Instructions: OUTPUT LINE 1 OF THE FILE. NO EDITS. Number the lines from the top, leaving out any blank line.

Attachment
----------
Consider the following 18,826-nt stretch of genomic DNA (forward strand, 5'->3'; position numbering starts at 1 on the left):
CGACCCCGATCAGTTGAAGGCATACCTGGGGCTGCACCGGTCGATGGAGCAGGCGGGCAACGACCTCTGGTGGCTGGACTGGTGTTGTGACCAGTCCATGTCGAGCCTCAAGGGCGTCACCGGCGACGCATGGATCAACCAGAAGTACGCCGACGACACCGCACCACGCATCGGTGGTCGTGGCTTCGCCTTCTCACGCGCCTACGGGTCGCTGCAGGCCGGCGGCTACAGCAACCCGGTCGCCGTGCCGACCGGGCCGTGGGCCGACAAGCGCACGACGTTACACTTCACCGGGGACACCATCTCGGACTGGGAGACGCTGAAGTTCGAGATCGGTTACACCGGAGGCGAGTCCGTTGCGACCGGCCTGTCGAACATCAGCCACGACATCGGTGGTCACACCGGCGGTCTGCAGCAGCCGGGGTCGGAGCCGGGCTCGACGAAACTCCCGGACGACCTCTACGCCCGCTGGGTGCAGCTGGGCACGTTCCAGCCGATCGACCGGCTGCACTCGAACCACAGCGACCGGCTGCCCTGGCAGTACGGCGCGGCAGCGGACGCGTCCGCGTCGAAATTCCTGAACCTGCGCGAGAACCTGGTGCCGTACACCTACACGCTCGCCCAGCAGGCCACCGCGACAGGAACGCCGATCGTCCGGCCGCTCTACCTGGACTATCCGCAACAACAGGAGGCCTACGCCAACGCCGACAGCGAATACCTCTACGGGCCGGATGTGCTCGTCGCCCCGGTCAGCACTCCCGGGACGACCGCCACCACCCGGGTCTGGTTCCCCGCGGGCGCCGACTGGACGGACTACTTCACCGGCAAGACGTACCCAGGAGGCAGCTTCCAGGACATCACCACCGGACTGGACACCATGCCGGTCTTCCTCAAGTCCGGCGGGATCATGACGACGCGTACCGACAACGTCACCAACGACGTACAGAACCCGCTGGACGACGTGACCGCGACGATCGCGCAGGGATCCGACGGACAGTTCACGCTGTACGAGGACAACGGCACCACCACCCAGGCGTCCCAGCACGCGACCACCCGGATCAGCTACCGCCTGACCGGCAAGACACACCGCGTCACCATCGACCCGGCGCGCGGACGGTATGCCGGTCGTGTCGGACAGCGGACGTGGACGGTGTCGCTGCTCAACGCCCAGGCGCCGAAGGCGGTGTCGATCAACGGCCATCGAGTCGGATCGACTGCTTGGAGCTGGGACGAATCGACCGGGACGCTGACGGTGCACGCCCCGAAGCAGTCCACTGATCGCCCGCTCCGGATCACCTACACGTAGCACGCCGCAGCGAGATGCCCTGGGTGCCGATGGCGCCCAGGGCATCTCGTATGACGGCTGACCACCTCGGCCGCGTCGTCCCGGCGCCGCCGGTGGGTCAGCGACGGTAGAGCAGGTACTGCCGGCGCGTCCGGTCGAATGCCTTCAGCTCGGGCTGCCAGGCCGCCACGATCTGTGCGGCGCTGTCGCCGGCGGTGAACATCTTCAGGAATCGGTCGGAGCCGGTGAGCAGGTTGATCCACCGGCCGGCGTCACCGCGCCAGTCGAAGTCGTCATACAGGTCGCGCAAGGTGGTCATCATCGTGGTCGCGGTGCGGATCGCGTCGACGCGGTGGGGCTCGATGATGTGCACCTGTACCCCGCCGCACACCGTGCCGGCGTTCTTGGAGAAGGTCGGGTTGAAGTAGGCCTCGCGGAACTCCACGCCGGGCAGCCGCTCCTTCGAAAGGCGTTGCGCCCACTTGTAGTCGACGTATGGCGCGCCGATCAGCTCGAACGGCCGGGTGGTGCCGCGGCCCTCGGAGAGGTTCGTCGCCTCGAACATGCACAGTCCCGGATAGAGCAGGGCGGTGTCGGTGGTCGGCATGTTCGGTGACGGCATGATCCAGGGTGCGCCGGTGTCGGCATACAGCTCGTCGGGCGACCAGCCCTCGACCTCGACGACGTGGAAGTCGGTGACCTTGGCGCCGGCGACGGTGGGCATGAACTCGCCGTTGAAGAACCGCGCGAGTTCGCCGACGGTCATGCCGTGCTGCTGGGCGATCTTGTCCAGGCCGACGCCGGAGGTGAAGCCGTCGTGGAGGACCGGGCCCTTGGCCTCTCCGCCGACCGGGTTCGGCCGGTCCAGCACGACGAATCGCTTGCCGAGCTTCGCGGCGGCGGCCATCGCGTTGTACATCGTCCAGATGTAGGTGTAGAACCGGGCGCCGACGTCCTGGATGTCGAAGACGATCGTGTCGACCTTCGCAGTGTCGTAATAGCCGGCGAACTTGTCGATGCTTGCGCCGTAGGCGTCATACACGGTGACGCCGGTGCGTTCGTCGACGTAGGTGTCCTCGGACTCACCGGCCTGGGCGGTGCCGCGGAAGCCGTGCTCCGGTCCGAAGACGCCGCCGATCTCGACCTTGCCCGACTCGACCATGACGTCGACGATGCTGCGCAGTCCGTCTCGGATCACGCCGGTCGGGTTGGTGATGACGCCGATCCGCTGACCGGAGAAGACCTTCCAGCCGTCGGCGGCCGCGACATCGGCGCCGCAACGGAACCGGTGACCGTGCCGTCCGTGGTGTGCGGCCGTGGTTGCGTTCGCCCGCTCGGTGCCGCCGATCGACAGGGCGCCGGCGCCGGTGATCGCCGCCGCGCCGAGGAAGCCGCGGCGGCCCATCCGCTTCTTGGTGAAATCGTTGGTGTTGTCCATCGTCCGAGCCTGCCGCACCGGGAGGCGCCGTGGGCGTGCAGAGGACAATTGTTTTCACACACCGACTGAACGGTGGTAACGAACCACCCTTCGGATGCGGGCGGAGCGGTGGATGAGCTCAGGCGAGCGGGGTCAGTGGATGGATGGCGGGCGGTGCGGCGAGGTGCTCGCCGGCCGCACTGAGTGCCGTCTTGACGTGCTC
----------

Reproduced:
Consider the following 18,826-nt stretch of genomic DNA (forward strand, 5'->3'; position numbering starts at 1 on the left):